Planting Heuchera

See how this vibrant perennial can brighten up your garden.

Heuchera Coral Bells

Heuchera Coral Bells

Combine different varieties of heucheras for a colorful display throughout the year.

Photo by: Image courtesy of Proven Winners

Image courtesy of Proven Winners

In recent years, heucheras have becoming increasingly popular among gardeners, and they deserve the attention they’re getting. New cultivars and hybrids of these native American perennials are being introduced regularly, giving us stunning new colors to use in our gardens that range from silver and gold to lime, burgundy, chocolate brown, purple, green and more.

Also known as coral bells or alumroot, heucheras are cold hardy in zones 4 to 9; some cultivars can tolerate the heat and humidity in zone 11. Graceful, bell-shaped flower clusters open in late spring, carried on spikes that grow about two feet tall.

The foliage of these plants is probably their most striking feature. The leaves are often large and heart-shaped or rounded, and many are variegated or ruffled. Because heucheras are evergreen, they bring year-round interest to the garden, even under a dusting of snow.

The plants prefer partial shade, but can take more sun in cold climates. Give them well-drained, moist, rich soil that’s neutral to slightly acidic, with a pH of 6.0 to 7.0.  Other than keeping them regularly watered during their first year of growth, heucheras don’t require much care. Simply cut off the stalks after the flowers are finished, to help the plant put more energy into leaf production. Divide heuchera clumps as needed, or every three or four years.

Deadhead the flowers, to promote more blooms, which may continue into summer. If you wish, prune the foliage back in early spring, so new growth won’t be crowded. Few pests or diseases bother these deer-resistant beauties, although leaf scorch can be a problem in hot, full sun. Watch for soil heave in changing temperatures; this happens when the ground freezes and thaws, eventually pushing roots up out of the ground. Keeping the plants well mulched can help prevent this from happening.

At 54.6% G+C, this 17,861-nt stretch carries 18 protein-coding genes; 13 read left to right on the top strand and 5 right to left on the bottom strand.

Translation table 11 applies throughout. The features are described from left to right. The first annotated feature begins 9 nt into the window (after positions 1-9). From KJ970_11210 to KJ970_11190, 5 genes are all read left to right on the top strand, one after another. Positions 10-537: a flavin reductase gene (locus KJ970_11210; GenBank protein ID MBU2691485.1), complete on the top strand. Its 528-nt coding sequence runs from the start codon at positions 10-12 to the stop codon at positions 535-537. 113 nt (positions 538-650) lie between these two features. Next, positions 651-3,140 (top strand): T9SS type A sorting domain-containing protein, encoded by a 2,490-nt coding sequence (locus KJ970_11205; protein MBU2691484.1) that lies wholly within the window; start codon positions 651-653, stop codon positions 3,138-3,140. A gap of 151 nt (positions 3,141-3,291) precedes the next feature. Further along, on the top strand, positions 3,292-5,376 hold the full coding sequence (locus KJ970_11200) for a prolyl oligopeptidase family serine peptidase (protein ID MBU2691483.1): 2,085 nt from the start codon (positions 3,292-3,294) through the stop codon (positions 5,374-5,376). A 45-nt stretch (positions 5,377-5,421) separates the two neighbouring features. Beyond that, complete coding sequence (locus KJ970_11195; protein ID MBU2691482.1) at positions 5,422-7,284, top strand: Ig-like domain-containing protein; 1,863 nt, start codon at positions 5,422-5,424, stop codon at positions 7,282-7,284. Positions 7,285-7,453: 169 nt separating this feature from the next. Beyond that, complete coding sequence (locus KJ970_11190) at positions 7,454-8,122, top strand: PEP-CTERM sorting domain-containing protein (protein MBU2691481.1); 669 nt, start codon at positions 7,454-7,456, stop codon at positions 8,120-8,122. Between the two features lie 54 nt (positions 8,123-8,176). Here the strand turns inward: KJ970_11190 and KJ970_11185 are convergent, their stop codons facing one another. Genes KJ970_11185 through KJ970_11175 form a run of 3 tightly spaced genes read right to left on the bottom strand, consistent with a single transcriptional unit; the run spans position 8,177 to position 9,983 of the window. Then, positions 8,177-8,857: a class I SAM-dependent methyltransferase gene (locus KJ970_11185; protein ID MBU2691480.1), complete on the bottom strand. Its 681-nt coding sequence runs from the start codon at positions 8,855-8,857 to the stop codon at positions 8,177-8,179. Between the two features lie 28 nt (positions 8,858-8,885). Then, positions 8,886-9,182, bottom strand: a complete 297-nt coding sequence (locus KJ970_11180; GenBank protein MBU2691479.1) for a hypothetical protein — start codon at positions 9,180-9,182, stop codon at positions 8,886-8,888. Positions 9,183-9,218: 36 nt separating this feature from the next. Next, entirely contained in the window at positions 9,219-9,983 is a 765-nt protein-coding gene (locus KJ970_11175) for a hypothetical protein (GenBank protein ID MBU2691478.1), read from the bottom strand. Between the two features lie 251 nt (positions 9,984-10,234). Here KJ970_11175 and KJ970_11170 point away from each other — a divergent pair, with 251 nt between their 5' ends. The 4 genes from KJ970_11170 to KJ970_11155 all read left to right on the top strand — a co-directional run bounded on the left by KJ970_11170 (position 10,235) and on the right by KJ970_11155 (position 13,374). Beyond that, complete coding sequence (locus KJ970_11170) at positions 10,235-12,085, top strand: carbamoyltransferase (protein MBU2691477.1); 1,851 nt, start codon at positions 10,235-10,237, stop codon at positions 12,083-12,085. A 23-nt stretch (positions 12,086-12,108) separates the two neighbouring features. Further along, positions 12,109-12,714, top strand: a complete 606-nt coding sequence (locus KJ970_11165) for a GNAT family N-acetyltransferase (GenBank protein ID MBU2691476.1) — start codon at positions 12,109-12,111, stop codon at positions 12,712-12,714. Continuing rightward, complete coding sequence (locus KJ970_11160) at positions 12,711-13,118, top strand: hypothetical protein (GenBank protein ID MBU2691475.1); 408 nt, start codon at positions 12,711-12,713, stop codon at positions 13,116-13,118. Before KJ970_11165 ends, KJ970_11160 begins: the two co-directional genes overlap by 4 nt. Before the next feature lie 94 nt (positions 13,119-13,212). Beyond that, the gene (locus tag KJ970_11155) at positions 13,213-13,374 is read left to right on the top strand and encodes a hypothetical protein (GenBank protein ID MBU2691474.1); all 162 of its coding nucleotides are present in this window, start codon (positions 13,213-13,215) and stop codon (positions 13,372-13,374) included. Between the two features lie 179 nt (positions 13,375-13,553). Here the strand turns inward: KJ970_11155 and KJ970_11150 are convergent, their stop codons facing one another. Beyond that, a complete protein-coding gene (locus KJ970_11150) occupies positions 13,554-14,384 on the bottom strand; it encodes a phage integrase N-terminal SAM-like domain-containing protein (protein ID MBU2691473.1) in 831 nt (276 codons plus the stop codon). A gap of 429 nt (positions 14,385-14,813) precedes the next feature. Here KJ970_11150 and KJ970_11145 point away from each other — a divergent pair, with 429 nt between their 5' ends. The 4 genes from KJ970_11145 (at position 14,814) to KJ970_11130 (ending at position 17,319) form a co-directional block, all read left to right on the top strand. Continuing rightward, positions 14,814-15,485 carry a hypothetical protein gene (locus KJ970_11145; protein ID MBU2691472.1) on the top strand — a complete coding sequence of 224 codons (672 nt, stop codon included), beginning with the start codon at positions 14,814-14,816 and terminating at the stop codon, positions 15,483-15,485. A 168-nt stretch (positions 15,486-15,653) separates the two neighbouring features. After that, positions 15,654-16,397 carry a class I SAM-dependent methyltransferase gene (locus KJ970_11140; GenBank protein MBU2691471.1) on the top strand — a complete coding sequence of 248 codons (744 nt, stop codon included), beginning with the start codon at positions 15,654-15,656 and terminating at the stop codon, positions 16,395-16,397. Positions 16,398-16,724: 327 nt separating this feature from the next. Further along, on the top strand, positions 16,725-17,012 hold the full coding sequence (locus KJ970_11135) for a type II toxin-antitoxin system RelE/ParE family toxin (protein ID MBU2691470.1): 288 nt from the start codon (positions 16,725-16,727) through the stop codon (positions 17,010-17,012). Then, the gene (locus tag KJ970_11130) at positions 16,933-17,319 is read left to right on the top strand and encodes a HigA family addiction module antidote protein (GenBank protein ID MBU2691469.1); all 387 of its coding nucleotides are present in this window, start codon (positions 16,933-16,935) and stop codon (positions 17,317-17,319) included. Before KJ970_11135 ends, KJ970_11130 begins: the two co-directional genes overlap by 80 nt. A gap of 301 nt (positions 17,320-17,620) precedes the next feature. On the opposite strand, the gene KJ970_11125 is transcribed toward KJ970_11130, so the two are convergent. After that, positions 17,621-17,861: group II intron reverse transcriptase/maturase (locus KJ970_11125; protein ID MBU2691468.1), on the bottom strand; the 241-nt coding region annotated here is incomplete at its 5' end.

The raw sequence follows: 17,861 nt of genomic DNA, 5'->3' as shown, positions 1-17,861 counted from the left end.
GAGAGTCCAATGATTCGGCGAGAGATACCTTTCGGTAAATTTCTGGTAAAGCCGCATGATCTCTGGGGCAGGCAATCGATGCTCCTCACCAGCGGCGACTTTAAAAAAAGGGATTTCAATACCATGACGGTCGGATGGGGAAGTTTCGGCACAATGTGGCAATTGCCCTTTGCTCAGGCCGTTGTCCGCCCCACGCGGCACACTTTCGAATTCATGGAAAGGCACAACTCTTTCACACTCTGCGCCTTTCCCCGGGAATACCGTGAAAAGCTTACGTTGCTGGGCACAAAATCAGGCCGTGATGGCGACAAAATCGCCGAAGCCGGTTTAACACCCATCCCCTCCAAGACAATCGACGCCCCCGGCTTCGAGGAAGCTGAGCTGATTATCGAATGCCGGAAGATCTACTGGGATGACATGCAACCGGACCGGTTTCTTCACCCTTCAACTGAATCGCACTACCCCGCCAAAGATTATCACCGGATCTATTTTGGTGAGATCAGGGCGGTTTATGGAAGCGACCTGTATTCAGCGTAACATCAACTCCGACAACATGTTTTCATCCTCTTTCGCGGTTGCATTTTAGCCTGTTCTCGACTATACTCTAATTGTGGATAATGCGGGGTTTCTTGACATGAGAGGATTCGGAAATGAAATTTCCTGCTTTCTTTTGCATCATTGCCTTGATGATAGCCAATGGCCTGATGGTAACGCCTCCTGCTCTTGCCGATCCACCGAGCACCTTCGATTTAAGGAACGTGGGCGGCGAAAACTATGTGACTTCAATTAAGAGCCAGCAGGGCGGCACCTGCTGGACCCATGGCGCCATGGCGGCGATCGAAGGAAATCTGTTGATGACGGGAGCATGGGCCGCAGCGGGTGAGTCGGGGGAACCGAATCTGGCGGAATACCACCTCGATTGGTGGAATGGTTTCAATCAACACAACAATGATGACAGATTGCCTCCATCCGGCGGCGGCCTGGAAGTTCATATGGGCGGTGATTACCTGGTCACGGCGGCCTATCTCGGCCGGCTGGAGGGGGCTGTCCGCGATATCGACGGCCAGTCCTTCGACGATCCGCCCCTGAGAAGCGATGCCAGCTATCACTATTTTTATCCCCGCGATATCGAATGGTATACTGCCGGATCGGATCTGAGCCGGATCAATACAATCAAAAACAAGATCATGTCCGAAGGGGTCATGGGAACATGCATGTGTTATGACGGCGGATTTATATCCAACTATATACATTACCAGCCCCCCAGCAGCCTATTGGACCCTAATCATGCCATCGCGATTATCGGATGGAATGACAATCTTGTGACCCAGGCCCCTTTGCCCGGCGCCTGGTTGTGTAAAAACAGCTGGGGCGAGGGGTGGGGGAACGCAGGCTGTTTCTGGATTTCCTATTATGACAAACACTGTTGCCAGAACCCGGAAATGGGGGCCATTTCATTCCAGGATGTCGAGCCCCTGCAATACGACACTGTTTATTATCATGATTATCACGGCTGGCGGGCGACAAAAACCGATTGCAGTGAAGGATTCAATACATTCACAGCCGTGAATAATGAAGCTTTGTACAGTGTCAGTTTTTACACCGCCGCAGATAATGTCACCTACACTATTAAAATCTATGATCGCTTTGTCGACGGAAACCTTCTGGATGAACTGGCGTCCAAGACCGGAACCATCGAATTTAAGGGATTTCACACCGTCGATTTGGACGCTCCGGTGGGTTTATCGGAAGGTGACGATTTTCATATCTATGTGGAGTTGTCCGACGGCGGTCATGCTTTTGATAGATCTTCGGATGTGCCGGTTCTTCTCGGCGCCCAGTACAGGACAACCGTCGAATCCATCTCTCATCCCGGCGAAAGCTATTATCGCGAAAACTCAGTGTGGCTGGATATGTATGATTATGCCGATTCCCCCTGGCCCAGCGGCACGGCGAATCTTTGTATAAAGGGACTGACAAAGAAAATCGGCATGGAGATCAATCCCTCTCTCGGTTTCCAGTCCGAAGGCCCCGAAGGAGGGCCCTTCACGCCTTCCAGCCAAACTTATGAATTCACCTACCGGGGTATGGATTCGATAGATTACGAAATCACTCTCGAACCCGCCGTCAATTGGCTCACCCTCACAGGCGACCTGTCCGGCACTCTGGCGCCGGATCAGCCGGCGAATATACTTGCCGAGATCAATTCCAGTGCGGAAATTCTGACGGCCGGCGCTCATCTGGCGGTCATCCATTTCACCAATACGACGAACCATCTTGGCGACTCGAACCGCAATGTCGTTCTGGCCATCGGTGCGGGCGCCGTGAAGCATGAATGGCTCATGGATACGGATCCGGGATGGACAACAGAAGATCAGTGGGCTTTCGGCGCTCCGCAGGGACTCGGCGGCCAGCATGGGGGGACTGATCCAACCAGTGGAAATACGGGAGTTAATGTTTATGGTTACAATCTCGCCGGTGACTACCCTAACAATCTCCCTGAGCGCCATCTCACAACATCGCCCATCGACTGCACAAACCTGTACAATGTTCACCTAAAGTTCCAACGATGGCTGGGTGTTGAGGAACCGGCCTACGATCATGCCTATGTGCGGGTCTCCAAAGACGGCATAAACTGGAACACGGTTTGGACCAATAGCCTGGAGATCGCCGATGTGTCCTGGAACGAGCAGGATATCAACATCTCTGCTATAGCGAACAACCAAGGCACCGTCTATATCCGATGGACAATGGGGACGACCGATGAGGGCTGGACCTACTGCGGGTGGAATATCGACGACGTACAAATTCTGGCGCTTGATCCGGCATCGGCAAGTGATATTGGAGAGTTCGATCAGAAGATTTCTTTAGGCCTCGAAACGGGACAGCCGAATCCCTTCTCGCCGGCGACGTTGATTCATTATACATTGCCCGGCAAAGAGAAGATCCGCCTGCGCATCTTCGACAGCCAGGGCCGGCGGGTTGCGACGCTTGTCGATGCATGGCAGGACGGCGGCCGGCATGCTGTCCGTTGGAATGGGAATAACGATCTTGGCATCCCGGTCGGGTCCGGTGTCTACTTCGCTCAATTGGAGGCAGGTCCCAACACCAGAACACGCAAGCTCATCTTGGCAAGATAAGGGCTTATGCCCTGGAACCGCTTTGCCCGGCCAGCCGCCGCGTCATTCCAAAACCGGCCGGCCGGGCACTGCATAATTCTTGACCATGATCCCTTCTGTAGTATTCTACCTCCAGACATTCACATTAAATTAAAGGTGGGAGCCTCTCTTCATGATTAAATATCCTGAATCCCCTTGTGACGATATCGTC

Hummingbirds often visit heuchera flowers. Try using the plants alongside the foliage of ferns, caladiums and hostas. They’re also beautiful with shade loving perennials such as bleeding heart, iris and astilbe.

Varieties and cultivars to try:

‘Plum Pudding’ – Gorgeous, plum-colored foliage with dark purple veins. Plant in part shade for maximum color.

‘Ginger Ale’ – As the name suggests, this heuchera has ginger ale colored leaves with silvery tones. The heart-shaped foliage is scalloped on the edges.

‘Snow Angel’ – Big, bright green leaves bear streaks of lighter green. Snip stalks of the bright pink flowers to bring in for vases and arrangements.

‘Creole Nights’ – For a slightly “Goth” look in your garden, plant this heuchera, which boasts shiny black foliage.

Heuchera Coral Bells

Heuchera Coral Bells

Heucheras are striking in borders with other shade-loving perennials, but when planted solo makes a beautiful container.

Photo by: Image courtesy of Proven Winners

Image courtesy of Proven Winners

Heucheras are striking in borders with other shade-loving perennials, but when planted solo makes a beautiful container.

For small containers, try ‘Blondie’ or ‘Sweet Tart,’ both of which are heavy bloomers. ‘Sweet Tart’ has lime foliage topped by bicolored pink flowers held on dark stems. ‘Blondie’ sports caramel-colored leaves with creamy yellow flower spikes. Both top out at around five inches high. Although both prefer average water, it’s better to keep them a little on the dry side after they’re established, than to keep them too wet.

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